Adverbial Nuance – Standard Written & Spoken French (2/2)

Continuing from last week, here is part 2. Also note that any faux ami will be mentioned.

mûrement – more closely / at leisure (thinking over something)

  • J’ai mûrement réfléchi à votre proposition.
  • I’ve thought over your suggestion.

parallèlement – also / at the same time

  • Il travaille à l’hôtel le soir et poursuit parallèlement ses études.
  • He works at the hotel in the evenings, and is carrying on his studies at the same time.

ponctuellement – irregularly / from time to time [faux ami]

  • Cette troupe d’acteurs ne monte des pièces que ponctuellement.
  • This theatre company only stages performances from time to time.

proprement – literally, correctly (concerning definitions)

  • Ce bâtiment, proprement dit “Le Temple d’Adonis”, est plus connu sous le nom de “La Cachette”.
  • This building, whose correct name is “The Temple of Adonis”, is commonly known as “The Hideaway”.

scrupuleusement – thoroughly / precisely (of work done)

  • Elle a vérifié scrupuleusement tous nos comptes.
  • She checked all our accounts thoroughly.

sensiblement – noticeably / appreciably [faux ami]

  • La qualité des repas s’est sensiblement améliorée.
  • The meals have got noticeably better.

strictement – absolutely (usually with a negative)

  • Cette phrase ne veut strictement rien dire.
  • This sentence means absolutely nothing.

sûrement – certainly (with hypotheses, or a negative)

  • Il sera sûrement parti maintenant.
    • He’ll certainly have left by now. / He must have left by now.
  • Tu le feras ? | Will you do it?
    • Sûrement pas ! | Certainly not!

uniquement – only [faux ami]

  • J’ai accepté uniquement pour te faire plaisir.
  • It was only to please you that I accepted.

Have a great week, everyone!

A bientôt !



Adverbial Nuance – Standard Written & Spoken French (1/2)

Going off from last week’s lesson, adverb nuances in standard written and spoken French. This will be in two parts. And again, I will indicate any faux ami.

accessoirement – in addition

  • Il existe accessoirement deux piscines en plein air.
  • In addition there are two open-air/outdoor swimming pools.

actuellement – currently [faux ami]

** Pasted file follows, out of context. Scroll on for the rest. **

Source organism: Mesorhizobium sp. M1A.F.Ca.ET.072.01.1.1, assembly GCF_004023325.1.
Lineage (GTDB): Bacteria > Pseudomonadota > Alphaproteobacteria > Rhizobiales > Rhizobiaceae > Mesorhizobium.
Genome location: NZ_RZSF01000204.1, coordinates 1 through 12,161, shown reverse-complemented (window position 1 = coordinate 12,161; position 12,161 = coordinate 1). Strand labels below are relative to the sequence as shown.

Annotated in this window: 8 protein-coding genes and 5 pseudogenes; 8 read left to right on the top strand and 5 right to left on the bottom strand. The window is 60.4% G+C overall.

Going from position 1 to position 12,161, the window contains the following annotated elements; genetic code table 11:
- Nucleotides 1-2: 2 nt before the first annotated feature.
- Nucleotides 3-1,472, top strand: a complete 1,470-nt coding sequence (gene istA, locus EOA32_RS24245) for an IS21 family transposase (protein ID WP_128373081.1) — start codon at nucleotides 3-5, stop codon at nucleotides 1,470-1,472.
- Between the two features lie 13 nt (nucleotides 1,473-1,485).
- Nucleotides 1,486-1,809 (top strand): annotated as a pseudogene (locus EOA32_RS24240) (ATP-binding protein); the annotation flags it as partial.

• Le nombre de chômeurs est actuellement en baisse.
  • The number of people unemployed is currently falling.

alternativement – alternately, by turns

  • Ils se relayaient pour garder les enfants alternativement.
  • They took turns looking after the children.

couramment – fluently, commonly

  • Tu parles le grec couramment ?
    • Do you speak Greek fluently?
  • C’est quelque chose qui se fait couramment en Egypte.
    • It’s something which is common practice/commonly done in Egypt.

définitivement – for good/definitively [faux ami]

  • Vous avez quitté Paris définitivement ?
  • Have you left Paris for good?

éventuellement – possibly [faux ami] (Can also be used to translate “might” or “may”.)

  • Tu auras éventuellement besoin d’argent ?
  • Might you need some money?

forcément – necessarily

  • Je ne viendrai pas forcément moi-même.
  • I shall not necessarily come myself.

globalement – all in all, overall

  • Les résultats ont été globalement positifs.
  • Overall the results have been positive.

inversement – conversely, alternatively

  • Si vous voulez rester ici, j’irai le chercher, ou inversement vous y irez et moi je resterai ici.
  • If you’d like to stay here, I’ll go and fetch him, or conversely you go and I’ll stay here.

Next week will be part 2! Have a great week, everyone!

A la prochaine…


Adverbial Nuances – Formal Notices

Adverbs qualify verbs, adjectives, or other adverbs. In this lesson, we’re going to look at some common French adverbs which have particular nuances. There are cases in which the adjective from which the adverb is derived does not necessarily give the adverb’s idiomatic meaning. Then, there are a number of adverbs which are close in form to an English adverb, but slightly or notably different in meaning. Where these adverbs derive from an adjective which may be classed as a faux ami, and I will note which are a faux ami in the examples below.

Adverbs used primarily in formal notices

formellement – strictly [faux ami]

  • Il est formellement interdit de donner à manger aux animaux.
  • Feeding the animals is strictly forbidden.

incessamment – immediately

  • Toute personne non ressortissante de la C.E.E. doit se rendre incessamment au bureau de l’immigration.
  • All non-E.E.C. residents should report immediately to the immigration office.

instamment – urgently/expressly (associated with polite orders)

  • Les clients sont instamment priés de ne pas toucher aux objets exposés dans la vitrine.
  • Customers are expressly requested not to touch articles in the window.
  • Please do not touch articles in the window.

ultérieurement – later [faux ami]

  • Veuillez nous rappeler ultérieurement. (Recorded message)
  • Please call back later.

I will continue next week with more adverbial nuances. Have a great week, everyone!

Merci à vous !


Très vs. Beaucoup & Merci de vs. Merci pour

It’s been awhile since I’ve had a versus post, and this week I’m bringing you two!

Très vs. Beaucoup

Très + adjective/adverb:

  • Elle est très sportive. | She is very athletic.
  • C’est très bien. | It’s very good.

Très + avoir faim, soif, peur, envie, mal, chaud, froid: